Humans are capable of such funny contradictions. Take, for instance, our proclivity to forget that we, too, are animals, while nonetheless looking to other primates in an effort to further study ourselves. In a video series entitled "Primate Cinema," Rachel Mayeri dives headfirst into this often comic dilemma. Three videos in this series are currently on view at Los Angeles' TELIC Arts Exchange, and each takes the increasingly popular primate narrative genre as its starting point to build "an observation platform for viewing the social, sexual, and political behavior of human and nonhuman primates." In Jane Goodall and the Wild Chimpanzees we see a live performance of a classic nature documentary, developed and taped as the result of a three-week workshop at TELIC. The piece explores the documentary medium and the work it does to dramatize scenarios, despite its presumed objectivity. How to Act like an Animal also unfolded from a workshop--in this case co-led by primatologist Deborah Forster and theater director Alyssa Ravenwood. The tasks rehearsed speak to common perceptions of the primitivity of non-human animals, with the close study and re-interpretation of a nature documentary leading to the act of "hunting, killing, and sharing the meat of a colobus monkey." An earlier video in the series, Baboons as Friends, reaches beyond the model of pure consumption and survival to explore the emotional and social lives of primates. Shot with human actors in a film noir style, the piece explores the ways in which "lust, jealousy, sex, and violence transpir[e] simultaneously in human and nonhuman worlds." While entertaining, the videos also taxonomize and observe the field of primate studies as a model of inquiry and a classic medium of scientific thought. If anything, Mayeri's work takes a compelling look at the evolution of a field crafted to ...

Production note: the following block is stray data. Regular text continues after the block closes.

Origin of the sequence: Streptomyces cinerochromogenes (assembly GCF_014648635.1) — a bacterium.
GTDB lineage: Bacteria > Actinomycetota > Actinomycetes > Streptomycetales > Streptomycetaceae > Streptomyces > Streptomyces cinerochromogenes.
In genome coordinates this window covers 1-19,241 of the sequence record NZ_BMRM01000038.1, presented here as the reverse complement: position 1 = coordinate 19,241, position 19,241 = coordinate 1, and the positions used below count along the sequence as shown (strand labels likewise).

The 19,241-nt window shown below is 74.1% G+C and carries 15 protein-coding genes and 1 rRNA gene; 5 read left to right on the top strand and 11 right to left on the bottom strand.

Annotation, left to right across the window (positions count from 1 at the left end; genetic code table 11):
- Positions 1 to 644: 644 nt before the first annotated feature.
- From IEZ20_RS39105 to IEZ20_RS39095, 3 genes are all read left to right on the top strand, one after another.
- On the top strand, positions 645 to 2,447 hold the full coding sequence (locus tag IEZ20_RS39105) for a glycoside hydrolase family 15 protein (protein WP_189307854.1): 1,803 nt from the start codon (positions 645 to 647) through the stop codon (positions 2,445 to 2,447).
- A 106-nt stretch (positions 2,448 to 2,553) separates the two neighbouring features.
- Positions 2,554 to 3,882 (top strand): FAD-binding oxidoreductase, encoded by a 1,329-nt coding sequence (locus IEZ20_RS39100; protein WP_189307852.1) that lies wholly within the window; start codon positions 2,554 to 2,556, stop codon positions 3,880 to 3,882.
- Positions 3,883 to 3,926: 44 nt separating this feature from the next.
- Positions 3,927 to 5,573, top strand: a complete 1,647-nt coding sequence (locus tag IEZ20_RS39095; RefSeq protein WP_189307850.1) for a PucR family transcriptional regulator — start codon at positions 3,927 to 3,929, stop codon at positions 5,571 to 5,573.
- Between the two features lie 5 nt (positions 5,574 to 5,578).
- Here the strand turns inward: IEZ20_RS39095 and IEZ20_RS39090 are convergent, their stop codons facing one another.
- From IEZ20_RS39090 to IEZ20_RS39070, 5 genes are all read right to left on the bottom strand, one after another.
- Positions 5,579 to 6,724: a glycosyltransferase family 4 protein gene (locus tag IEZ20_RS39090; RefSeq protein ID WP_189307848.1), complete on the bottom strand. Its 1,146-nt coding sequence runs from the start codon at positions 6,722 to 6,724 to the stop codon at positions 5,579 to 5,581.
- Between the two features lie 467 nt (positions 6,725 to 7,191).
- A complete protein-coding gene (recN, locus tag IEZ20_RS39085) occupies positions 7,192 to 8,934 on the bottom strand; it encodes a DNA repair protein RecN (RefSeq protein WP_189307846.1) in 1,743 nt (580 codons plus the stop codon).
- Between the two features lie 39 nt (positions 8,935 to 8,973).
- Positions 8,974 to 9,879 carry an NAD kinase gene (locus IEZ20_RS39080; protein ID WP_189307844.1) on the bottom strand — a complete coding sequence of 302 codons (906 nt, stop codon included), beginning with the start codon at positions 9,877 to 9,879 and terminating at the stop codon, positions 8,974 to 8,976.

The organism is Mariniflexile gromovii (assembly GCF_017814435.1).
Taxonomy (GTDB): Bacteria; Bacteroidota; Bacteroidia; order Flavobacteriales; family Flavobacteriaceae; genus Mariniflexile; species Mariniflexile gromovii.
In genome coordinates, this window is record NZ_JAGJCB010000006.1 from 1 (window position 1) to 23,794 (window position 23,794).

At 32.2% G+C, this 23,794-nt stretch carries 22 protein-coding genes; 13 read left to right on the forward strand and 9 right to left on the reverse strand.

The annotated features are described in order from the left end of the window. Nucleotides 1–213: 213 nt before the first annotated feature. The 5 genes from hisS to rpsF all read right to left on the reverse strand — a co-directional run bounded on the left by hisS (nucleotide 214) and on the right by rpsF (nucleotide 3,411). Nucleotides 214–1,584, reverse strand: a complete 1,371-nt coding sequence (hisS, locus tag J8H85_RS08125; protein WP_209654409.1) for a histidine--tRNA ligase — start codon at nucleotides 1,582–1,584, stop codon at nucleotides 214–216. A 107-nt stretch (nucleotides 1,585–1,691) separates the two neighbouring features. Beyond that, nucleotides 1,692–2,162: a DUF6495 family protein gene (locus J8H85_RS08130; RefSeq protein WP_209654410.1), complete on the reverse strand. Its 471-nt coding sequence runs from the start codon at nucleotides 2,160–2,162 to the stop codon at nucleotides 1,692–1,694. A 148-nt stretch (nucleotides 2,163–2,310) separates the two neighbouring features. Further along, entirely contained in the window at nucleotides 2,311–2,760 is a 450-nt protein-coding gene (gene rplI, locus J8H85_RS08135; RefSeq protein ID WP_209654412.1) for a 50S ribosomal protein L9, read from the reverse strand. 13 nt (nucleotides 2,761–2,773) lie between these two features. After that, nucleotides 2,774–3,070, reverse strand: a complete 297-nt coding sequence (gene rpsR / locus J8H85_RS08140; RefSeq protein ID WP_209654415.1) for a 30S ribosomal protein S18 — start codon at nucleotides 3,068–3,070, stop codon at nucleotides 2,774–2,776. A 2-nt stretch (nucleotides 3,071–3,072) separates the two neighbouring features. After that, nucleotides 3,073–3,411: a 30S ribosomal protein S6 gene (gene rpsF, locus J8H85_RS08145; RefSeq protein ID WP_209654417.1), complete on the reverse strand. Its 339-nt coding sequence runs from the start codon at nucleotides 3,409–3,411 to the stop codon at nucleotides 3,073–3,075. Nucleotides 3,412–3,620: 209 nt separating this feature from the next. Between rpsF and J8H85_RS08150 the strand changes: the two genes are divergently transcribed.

What is new media without networks? Better yet...What are networks? Academics and technologists are fond of saying that "we now live in a network culture," meaning in part that whether they are manifested online or offline, our social relationships, the objects we make, and our worldviews are inherently informed by the conditions of life in the era of the internet. New media art would then certainly fall under this gestalt, as it not only comes out of this era, often explicitly addressing it, but it is also a social movement or art community influenced by the merger of computer networks and social networks. This is the precise point of entry for an exhibition entitled "New Media - New Networks," at the Galzenica Gallery in Velika Gorica (formerly Zagreb), which bills itself as "the first retrospective dedicated to the new media art and culture in Croatia." Unlike most gallery exhibitions, the curators aspired to keep the presentation of art works to a minimum. Instead, the show is truly a context for the production of timelines, the writing of important timelines, and the nurturing of relationships revolving around the history of networks in this region. Thus, included in the checklist are defunct Bulletin Board Systems, DIY zines, documentation of art festivals, and even the archives of a university department's research efforts. The result of this unique initiative is a heretofore unseen picture of art initiatives and collaboration in an area often painted as "off the grid" of the contemporary art world, but obviously deeply engaged in contemporary practice. As a starting point for those outside Hrvatska, visit the gallery's timeline and link collection. - Marisa Olson